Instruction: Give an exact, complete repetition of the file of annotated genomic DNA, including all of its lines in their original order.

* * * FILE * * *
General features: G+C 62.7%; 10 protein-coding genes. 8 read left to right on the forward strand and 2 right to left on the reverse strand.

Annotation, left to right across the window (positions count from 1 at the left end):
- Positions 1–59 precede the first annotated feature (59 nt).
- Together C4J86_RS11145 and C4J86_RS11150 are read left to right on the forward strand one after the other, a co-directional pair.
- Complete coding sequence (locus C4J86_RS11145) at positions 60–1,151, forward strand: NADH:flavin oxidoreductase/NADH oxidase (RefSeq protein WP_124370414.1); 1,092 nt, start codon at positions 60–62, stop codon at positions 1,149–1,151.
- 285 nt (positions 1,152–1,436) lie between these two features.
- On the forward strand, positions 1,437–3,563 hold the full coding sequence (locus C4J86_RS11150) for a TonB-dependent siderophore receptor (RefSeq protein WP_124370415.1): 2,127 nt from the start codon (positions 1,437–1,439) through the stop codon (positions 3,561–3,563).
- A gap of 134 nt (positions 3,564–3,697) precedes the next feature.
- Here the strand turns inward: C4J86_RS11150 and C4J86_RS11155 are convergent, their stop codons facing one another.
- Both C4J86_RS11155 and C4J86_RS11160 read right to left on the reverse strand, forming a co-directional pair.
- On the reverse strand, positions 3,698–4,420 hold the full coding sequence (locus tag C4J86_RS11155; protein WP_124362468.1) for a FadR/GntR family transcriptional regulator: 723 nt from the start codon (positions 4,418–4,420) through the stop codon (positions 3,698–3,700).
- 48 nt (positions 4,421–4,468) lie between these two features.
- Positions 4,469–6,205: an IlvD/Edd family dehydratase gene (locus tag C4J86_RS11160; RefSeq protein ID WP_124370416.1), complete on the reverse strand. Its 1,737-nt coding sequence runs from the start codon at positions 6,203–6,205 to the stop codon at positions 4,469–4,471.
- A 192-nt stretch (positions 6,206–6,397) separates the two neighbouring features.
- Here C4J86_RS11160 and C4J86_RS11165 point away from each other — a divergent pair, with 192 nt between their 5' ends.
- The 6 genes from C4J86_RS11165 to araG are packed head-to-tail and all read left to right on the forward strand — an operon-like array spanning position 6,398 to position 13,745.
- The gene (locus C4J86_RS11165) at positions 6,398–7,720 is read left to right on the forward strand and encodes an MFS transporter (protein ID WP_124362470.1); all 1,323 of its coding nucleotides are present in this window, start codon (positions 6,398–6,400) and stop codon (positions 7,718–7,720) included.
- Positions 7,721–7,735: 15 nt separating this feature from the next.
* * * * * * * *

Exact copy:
General features: G+C 62.7%; 10 protein-coding genes. 8 read left to right on the forward strand and 2 right to left on the reverse strand.

Annotation, left to right across the window (positions count from 1 at the left end):
- Positions 1–59 precede the first annotated feature (59 nt).
- Together C4J86_RS11145 and C4J86_RS11150 are read left to right on the forward strand one after the other, a co-directional pair.
- Complete coding sequence (locus C4J86_RS11145) at positions 60–1,151, forward strand: NADH:flavin oxidoreductase/NADH oxidase (RefSeq protein WP_124370414.1); 1,092 nt, start codon at positions 60–62, stop codon at positions 1,149–1,151.
- 285 nt (positions 1,152–1,436) lie between these two features.
- On the forward strand, positions 1,437–3,563 hold the full coding sequence (locus C4J86_RS11150) for a TonB-dependent siderophore receptor (RefSeq protein WP_124370415.1): 2,127 nt from the start codon (positions 1,437–1,439) through the stop codon (positions 3,561–3,563).
- A gap of 134 nt (positions 3,564–3,697) precedes the next feature.
- Here the strand turns inward: C4J86_RS11150 and C4J86_RS11155 are convergent, their stop codons facing one another.
- Both C4J86_RS11155 and C4J86_RS11160 read right to left on the reverse strand, forming a co-directional pair.
- On the reverse strand, positions 3,698–4,420 hold the full coding sequence (locus tag C4J86_RS11155; protein WP_124362468.1) for a FadR/GntR family transcriptional regulator: 723 nt from the start codon (positions 4,418–4,420) through the stop codon (positions 3,698–3,700).
- 48 nt (positions 4,421–4,468) lie between these two features.
- Positions 4,469–6,205: an IlvD/Edd family dehydratase gene (locus tag C4J86_RS11160; RefSeq protein ID WP_124370416.1), complete on the reverse strand. Its 1,737-nt coding sequence runs from the start codon at positions 6,203–6,205 to the stop codon at positions 4,469–4,471.
- A 192-nt stretch (positions 6,206–6,397) separates the two neighbouring features.
- Here C4J86_RS11160 and C4J86_RS11165 point away from each other — a divergent pair, with 192 nt between their 5' ends.
- The 6 genes from C4J86_RS11165 to araG are packed head-to-tail and all read left to right on the forward strand — an operon-like array spanning position 6,398 to position 13,745.
- The gene (locus C4J86_RS11165) at positions 6,398–7,720 is read left to right on the forward strand and encodes an MFS transporter (protein ID WP_124362470.1); all 1,323 of its coding nucleotides are present in this window, start codon (positions 6,398–6,400) and stop codon (positions 7,718–7,720) included.
- Positions 7,721–7,735: 15 nt separating this feature from the next.